Because a large part of our congregation's identity centers around worship, we offer multiple opportunities for worship in Word and Sacrament. The Sunday 9:00 am liturgy is considered "low-key," meaning that even though the worship service follows the liturgy set forth in Evangelical Lutheran Worship, the ritual and formality is not as pronounced. A typical 9:00 am liturgy is narrated below.
The congregation gathers as the presiding minister welcomes everyone to worship. Led by piano and guitar, the congregation joins in singing the Gathering Song. The presiding minister greets the congregation with the biblical Apostolic Greeting, and the congregation returns the greeting with "And also with you." The musicians lead the congregation in the Kyrie and/or the Canticle of Praise, where the congregation sings in prayer and praise to the Triune God. The Gathering part of worship concludes with the Prayer of the Day, which centers the congregation on the day's themes.
The congregation is seated as everyone focuses on the Reading for the day, usually from the Old Testament. The congregation again stands to welcome the reading of the Gospel with the Gospel Acclamation, singing out "Alleluia...You have the words of eternal life" (except during Lent). After the preacher reads the Gospel, the congregation is seated for the sermon, where the preacher connects the words of Jesus with our present-day lives. After some silence for reflection, the congregation sings the Hymn of the Day. The assisting minister leads the congregation in the Prayers of Intercession, where everyone is invited to offer their own petitions to God. After the Prayers the presiding minister offers a greeting of Peace to the congregation, and the congregation returns the greeting. The children are then invited forward for the Children's Time, where the preacher connects the gospel message to the lives of the children. After they have been fed with the gospel, the children are dismissed to Sunday School, where they continue worshipping and learning more about the Triune God.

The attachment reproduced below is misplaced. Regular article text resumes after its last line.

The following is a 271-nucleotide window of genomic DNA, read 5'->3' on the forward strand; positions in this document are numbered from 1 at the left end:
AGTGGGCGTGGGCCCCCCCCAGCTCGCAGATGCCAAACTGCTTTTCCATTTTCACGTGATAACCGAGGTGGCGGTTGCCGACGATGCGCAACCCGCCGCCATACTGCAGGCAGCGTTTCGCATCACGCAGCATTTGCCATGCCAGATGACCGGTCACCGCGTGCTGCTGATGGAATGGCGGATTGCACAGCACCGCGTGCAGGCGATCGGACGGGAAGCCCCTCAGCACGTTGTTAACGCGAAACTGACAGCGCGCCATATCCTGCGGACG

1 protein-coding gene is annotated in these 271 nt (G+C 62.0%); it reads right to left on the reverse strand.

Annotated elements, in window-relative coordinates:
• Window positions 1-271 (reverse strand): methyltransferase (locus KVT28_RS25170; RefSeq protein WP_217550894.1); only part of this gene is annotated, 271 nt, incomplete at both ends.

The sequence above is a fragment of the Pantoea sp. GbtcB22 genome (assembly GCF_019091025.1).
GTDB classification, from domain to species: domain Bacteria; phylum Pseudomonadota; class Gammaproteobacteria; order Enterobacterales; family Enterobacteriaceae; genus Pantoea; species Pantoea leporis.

The ushers collect our offering as the assisting minister prepares the altar-table for Holy Communion. The presiding minister leads the congregation in the Great Thanksgiving, where the congregation gives thanks to God for coming to us as Christ present in, with, and under the bread and wine, not on any part of our own but because it is God's precious gift and treasure. The congregation joins together in praying the words Jesus gave in the gospels. All are invited forward to receive this gift, but those who do not feel ready to receive may receive a blessing.
The congregation is sent out with God's blessing as everyone joins in singing the Sending Song. The assisting minister dismisses the congregation, and the congregation responds "Thanks be to God!"
If you would like more information about the worship life of St. Mark's, please e-mail email@example.com.